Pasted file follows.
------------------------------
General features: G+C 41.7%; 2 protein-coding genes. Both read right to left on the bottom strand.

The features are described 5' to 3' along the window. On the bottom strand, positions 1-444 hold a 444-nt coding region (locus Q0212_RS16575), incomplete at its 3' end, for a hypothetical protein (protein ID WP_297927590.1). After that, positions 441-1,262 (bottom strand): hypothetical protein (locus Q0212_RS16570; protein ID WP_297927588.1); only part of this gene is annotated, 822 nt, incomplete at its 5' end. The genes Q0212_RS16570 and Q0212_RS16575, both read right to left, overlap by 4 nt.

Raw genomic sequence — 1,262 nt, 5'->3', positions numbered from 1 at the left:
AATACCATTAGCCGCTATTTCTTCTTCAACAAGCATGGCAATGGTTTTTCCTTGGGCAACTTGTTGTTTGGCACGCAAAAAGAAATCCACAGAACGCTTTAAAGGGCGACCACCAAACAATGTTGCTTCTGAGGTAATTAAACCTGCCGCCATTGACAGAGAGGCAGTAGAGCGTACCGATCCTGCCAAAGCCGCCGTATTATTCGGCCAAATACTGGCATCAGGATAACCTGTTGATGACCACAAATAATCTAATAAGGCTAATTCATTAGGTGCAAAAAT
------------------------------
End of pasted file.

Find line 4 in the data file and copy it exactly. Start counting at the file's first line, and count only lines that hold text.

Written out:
AATACCATTAGCCGCTATTTCTTCTTCAACAAGCATGGCAATGGTTTTTCCTTGGGCAACTTGTTGTTTGGCACGCAAAAAGAAATCCACAGAACGCTTTAAAGGGCGACCACCAAACAATGTTGCTTCTGAGGTAATTAAACCTGCCGCCATTGACAGAGAGGCAGTAGAGCGTACCGATCCTGCCAAAGCCGCCGTATTATTCGGCCAAATACTGGCATCAGGATAACCTGTTGATGACCACAAATAATCTAATAAGGCTAATTCATTAGGTGCAAAAAT